During my wifes A but prior to discovery she would attend anxiety counseling sessions with me...I had 3 of these sessions before I discovered her A. She was absolutely able to sit there, act the part of the caring wife, and play me like a fool. That sucks, but I kinda get how confusing the situation for her was, at that point it was an EA, she could have still had the belief that it was not as bad as it was and that she still had control, could quit anytime she wanted, the fear she had and the conflict she was avoiding then...and, of course, the selfishness within her regarding her decisions to commit adultery.

But AFTER discovery most of that dissappears...and we are just left with the incredibly selfish behavior that our WS chose to continue after knowing better. We switched to weekly MC sessions (anxiety seemed like a cake walk compared to the atom bomb that adultery is). This is the time period where my wife chose to move her EA to a PA relationship. She continued lying to me, counselor, her sister...didn't matter. She was in it for herself....always was, but after discovery there was no sugar coating it, no getting around the fact...the costs were known and it simply did no matter to my wife...or at least didn't matter enough for her to stop.


I wonder if it is like a wife who lives with a closet alcoholic...discovers he is addicted to it about the same time they discover he has a liver disease, but then he doesnt stop drinking. He knows he should stop, sees and feels the damage, but still drinks. The wife still loves her husband but knows that until he stops drinking all the therapy and weekends away together will not save him or her marriage. At some point you do have to make a decision on how long your marriage will last with one person doing so much intentional damage to it.

kinda don't know exactly where I was going with this...

Regardless....my wife is no longer inflicting this type of damage to our marriage. This is why the lying absolutely has to stop completely....

Hopefully you guys can distance yourself from these "friends". We are never too old to be influenced by those around us.


God be with us all.

[This message edited by blakesteele at 3:26 PM, October 9th (Wednesday)]


ME: 42 BH, I don't PM female members
SHE: 38 EA
Married: 15 years
Together: 17 years
D/Day 9-10-12
NC: 10-25-12
NC: Broken early November 2012, OM not respond
2 girls; 7 and 10
Fear is payments on debts you have not

Posts: 3609 | Registered: Jan 2013 | From: Central Missouri
ladies_first
Member
Member # 24643
Default  Posted: 5:22 PM, October 9th (Wednesday)

I wanted him to defend me.

I want him to defend me when they make comments like that. If he doesn't defend me, then to me, that means that he's thinking the same things that his friends are thinking.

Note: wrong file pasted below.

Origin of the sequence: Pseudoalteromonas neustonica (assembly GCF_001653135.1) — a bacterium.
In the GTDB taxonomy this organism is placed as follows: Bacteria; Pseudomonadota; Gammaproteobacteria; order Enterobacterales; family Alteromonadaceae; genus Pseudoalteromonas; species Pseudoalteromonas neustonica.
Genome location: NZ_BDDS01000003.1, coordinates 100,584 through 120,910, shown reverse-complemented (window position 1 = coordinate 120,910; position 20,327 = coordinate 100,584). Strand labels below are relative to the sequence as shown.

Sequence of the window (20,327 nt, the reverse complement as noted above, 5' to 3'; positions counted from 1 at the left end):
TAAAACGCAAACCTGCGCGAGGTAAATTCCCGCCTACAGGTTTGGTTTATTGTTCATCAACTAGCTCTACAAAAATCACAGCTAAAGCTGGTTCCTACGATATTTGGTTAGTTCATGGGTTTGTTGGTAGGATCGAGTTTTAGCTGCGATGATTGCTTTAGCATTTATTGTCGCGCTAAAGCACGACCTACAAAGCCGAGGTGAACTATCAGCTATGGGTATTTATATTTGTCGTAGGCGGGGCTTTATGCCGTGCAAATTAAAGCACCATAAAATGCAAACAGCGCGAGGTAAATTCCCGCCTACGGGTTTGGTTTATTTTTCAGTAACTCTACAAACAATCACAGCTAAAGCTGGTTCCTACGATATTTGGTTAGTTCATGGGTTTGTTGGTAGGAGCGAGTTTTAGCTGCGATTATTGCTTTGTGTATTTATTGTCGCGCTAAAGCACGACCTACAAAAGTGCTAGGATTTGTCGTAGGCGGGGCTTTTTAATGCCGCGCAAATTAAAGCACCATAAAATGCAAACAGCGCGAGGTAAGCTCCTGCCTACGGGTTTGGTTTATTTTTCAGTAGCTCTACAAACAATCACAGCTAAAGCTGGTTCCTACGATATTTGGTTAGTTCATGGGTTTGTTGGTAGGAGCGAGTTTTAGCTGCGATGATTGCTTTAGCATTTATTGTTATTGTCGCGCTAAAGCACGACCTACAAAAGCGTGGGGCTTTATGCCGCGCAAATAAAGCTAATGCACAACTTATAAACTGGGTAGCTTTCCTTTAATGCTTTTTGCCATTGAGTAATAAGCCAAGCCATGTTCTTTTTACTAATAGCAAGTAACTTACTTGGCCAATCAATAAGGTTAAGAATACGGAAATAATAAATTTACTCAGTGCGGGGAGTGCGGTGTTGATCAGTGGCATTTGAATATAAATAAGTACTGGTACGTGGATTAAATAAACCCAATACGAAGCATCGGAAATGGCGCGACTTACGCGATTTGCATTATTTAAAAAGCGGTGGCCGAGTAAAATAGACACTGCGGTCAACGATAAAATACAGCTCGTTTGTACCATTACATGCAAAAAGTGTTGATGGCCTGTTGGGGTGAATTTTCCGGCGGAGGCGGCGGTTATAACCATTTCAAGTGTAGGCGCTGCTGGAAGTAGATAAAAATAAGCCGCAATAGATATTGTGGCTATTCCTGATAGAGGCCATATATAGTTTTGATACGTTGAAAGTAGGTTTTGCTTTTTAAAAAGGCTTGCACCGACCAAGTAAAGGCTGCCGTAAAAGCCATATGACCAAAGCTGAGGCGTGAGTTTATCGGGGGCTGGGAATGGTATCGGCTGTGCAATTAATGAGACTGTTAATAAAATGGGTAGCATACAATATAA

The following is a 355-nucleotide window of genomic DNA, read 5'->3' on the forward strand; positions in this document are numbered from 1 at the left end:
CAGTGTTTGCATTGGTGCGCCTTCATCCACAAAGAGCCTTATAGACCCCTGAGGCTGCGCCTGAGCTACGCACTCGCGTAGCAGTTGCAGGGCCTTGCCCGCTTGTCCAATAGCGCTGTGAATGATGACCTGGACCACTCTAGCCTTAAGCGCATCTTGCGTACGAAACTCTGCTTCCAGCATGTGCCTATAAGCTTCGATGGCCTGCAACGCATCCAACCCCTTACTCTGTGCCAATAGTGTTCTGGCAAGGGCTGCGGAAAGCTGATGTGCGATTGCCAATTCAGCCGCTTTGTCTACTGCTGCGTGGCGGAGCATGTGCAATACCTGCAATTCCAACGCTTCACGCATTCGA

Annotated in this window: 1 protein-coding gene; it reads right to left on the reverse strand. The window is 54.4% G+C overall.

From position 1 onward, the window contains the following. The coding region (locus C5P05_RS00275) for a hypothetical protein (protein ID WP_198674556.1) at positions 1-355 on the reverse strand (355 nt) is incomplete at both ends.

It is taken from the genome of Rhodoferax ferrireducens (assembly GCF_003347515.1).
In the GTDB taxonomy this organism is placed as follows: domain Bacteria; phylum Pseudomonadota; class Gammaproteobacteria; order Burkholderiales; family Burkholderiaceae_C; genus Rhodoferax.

Gently, you are a lawyer, for the next 30 days you will need to defend yourself.

Lonelygirl10, how's your own work on co-dependence coming along?

his friends have told him that all the lies didn't matter. They told him that I never would have been able to get over the cheating, and that he should have just moved on.

I actually like these guys better than any of his other friends. They go to church, and don't do anything bad. They feel safe to me, except I know that they've discouraged him from trying to make things work

It's not just a matter of stopping a bad behavior; an addict must replace every bad behavior with a good behavior.

If he's got a lying problem, AND lives with liars AND works with liars... that leaves one lone voice -- *you* begging him to be a good guy.

Addicts have to leave behind the friends and places that trigger the bad behavior.

Don't enable him.

Work on yourself!

[This message edited by ladies_first at 5:29 PM, October 9th (Wednesday)]


"We must be willing to let go of the life we planned so as to have the life that is waiting for us." ~J. Campbell
"In the final analysis, it is your own attitude that will make or break you, not what has happened to you." ~D. Galloway

Posts: 2143 | Registered: Jun 2009
Lonelygirl10
Member
Member # 39850
Default  Posted: 6:29 PM, October 9th (Wednesday)

1. You've already established that you walked away because he's a liar. What his friends, family or anyone else says about it doesn't matter.

2. Accept that you have made the decision for NC for 30 days and work on putting you first. Do something for YOU every day and try to stop re-hashing what you cannot change - which is his past behavior. You cannot make sense of nonsense.

I think you're right. Even though I'm technically doing NC, I'm still right in the middle of it. I'm not really living my life. I wake up thinking about this stuff, go to work, come home thinking about it, and go to bed thinking about it. The only change in my routine this week is I've been going to the gym after work. I think I just have so much anger, and I think so much of it is unfair, that I don't know how to stop going over and over it in my head.